The Manhattan Project Essay, Research Paper
The Einstein Letter
Leo Szilard, like many other foreign-born physicists in the U.S. who had fled fascism, knew Germany was conducting nuclear research. Having learned the Germans had banned the export of uranium, he believed the Germans were developing an atomic bomb. Fearing what would happen if Germany developed a nuclear weapon, he urged Dr. Albert Einstein to convince the American government to support nuclear research.
On August 2, 1939, a month before Germany invaded Poland, Einstein wrote a letter to President Roosevelt, recommending that the U.S. fund nuclear research, stating that it could result in “extremely powerful bombs” made of uranium. Einstein’s recommendation was based on the research of physicists Leo Szilard and Enrico Fermi. Szilard had developed the theory of nuclear fission. But it was Fermi who was the first to actually produce nuclear fission in the laboratory, which won him the 1938 Nobel Prize for Physics.
Based on Einstein’s letter, President Roosevelt authorized a study, but the decision to devote full energy to the production of the bomb was not made until December 6, 1941: the day before the Japanese attack on Pearl Harbor.
General Leslie Groves
General Groves was chosen to make the atomic bomb a reality, code named the Manhattan Project. He named J. Robert Oppenheimer, a brilliant nuclear physicist from the University of California at Berkeley as director. Together they chose Los Alamos, New Mexico, a remote location not far from Santa Fe, as the site for the design and construction of atomic bombs. Oppenheimer gathered scientists, many of them Nobel Prize winners, from the most prestigious universities in the U.S.: University of California at Berkeley, University of Chicago, Columbia University, as well as several British and Canadian scientists.
The U.S. Army Corps of Engineers built power stations, factories, foundries, blast furnaces, steel works, hospitals, laboratories and housing at Los Alamos. It involved over 200,000 people and cost the U.S. two billion dollars. The Manhattan Project was a collaboration of American science and industry carried out under the direction of the U.S. Army. The Manhattan Project was conducted in complete secrecy not only from the enemy but from the American public. Most of the factory workers were unaware of what they were producing.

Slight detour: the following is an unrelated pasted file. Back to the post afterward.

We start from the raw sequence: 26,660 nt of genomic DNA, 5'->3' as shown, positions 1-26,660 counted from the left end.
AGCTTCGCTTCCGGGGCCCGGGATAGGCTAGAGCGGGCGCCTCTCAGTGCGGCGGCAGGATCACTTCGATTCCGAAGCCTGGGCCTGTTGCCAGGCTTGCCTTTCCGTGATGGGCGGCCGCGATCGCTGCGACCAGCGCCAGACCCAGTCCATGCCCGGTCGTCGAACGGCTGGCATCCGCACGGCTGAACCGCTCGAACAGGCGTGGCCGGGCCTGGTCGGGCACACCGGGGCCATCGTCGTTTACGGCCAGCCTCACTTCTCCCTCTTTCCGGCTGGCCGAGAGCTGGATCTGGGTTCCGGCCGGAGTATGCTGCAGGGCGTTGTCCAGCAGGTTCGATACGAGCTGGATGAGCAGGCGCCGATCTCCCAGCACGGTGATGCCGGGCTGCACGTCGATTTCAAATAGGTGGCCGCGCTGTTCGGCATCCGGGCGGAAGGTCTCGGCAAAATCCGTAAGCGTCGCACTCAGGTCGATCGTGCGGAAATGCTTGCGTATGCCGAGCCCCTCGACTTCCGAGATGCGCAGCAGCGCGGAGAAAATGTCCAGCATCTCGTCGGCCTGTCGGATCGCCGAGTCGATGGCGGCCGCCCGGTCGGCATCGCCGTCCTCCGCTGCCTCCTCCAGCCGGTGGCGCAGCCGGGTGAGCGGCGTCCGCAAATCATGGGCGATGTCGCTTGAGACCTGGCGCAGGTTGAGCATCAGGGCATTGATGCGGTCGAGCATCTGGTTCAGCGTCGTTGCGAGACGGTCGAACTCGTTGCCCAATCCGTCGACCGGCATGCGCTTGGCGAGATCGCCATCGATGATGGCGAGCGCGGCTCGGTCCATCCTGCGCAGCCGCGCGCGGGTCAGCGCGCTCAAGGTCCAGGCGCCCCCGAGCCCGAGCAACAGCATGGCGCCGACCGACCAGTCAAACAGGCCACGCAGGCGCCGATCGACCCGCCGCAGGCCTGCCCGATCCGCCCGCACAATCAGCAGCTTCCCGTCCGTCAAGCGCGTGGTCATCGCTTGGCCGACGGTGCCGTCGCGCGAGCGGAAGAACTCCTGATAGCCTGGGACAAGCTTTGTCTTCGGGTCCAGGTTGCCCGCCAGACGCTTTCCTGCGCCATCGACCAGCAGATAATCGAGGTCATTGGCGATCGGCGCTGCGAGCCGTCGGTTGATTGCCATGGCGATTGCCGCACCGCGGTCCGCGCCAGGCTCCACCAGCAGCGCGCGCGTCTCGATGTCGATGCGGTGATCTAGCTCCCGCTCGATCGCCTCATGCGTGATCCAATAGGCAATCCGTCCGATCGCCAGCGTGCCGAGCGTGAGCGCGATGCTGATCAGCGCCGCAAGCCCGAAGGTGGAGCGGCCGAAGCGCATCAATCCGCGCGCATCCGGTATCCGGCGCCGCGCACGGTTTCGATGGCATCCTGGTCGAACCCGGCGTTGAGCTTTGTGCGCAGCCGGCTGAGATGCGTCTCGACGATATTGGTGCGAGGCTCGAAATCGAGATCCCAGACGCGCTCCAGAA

Manhattan Project Support Facilities
As part of the Manhattan project, two different facilities were built to produce weapon-grade uranium and plutonium. The Manhattan Project was building two different types of atomic bombs, a uranium bomb and a plutonium bomb, because uranium was difficult to produce in quantities needed. Plutonium, an artificially manufactured element derived from uranium, could be produced in sufficient quantity but it needed a different kind of bomb detonation device.
Uranium Production: Oak Ridge, Tennessee
A huge gas diffusion plant was built to produce weapon-grade uranium. An extremely corrosive uranium hexafluoride gas was pumped through barriers that had millions of tiny holes. The lighter molecules containing the needed uranium-235 were diffused faster than the heavier uranium-238 molecules. After the gas had been cycled through thousands of barriers it was “enriched” to a high concentration, 90 percent, of pure uranium-235.
Plutonium Production: Hanford, Washington
Nuclear reactors were built to provide the neutrons to produce plutonium from uranium. When the plentiful uranium-238 isotope is bombarded with neutrons, it changes into a new element. This new element changes into plutonium-239. Plutonium-239, like uranium-235, undergoes fission and can be used as bomb material. Producing plutonium-239 in large quantities requires an intense source of neutrons.
Trinity Test Site, Alamogordo, New Mexico
The first atomic bomb tested at Trinity on July 16, 1945 proved that the U.S. was in possession of the most destructive weapon ever devised by man. The bomb was powered by the splitting of all the nuclei in several kilograms of plutonium. A sphere of plutonium the size of a baseball produced an explosion equal to 15,000 to 20,000 tons of TNT. When the bomb exploded at Trinity at 5:30 a.m., it vaporized the tower and turned asphalt around the base of the tower to green sand. Suddenly the sky was brighter than several suns. Seconds after the explosion came a huge blast that sent withering heat across the desert.
A massive orange and yellow cloud in the shape of a mushroom surged and billowed upward reaching into the sub-stratosphere up to an elevation of 41,000 feet. A soldier 10,000 feet away was knocked off his feet by the force of the shock wave. The flash of light was seen more than ten miles away, and a soldier five miles away was temporarily blinded. The explosion was heard 50 miles away.
Russian Spy at Los Alamos
A German refugee working on the British team of scientists at Los Alamos, Klaus Fuchs, was a Soviet spy. He and other spies passed information about American nuclear research to the Soviets from 1942 to 1949. This could explain Stalin’s indifferent reaction when Truman told him at the Potsdam Conference that the U.S. had a new weapon. Fuchs was caught and convicted of espionage, and sentenced to 15 years in prison for disclosing nuclear secrets. After his release, he went to East Germany to work in their nuclear research center.